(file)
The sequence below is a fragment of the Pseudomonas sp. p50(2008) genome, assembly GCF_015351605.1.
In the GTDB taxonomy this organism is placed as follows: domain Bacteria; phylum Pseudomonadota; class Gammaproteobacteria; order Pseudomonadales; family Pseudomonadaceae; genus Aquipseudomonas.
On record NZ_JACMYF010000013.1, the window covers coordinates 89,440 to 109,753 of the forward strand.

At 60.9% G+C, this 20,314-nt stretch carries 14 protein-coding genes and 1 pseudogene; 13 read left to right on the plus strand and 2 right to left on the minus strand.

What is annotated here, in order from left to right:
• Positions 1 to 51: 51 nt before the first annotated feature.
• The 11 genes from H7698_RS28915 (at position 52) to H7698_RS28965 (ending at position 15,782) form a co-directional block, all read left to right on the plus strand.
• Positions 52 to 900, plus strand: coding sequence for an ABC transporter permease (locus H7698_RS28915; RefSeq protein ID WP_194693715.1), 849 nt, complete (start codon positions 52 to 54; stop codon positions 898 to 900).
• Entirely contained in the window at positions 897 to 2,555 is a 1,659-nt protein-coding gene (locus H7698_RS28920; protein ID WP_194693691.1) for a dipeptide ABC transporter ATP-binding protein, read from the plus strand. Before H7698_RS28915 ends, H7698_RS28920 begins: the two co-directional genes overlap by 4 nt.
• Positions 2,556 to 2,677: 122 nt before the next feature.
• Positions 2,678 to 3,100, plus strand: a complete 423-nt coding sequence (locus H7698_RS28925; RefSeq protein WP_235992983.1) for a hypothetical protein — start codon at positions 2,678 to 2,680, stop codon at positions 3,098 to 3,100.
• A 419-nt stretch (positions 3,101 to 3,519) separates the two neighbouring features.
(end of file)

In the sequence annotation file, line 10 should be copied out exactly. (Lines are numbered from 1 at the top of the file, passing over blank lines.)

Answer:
• Positions 2,556 to 2,677: 122 nt before the next feature.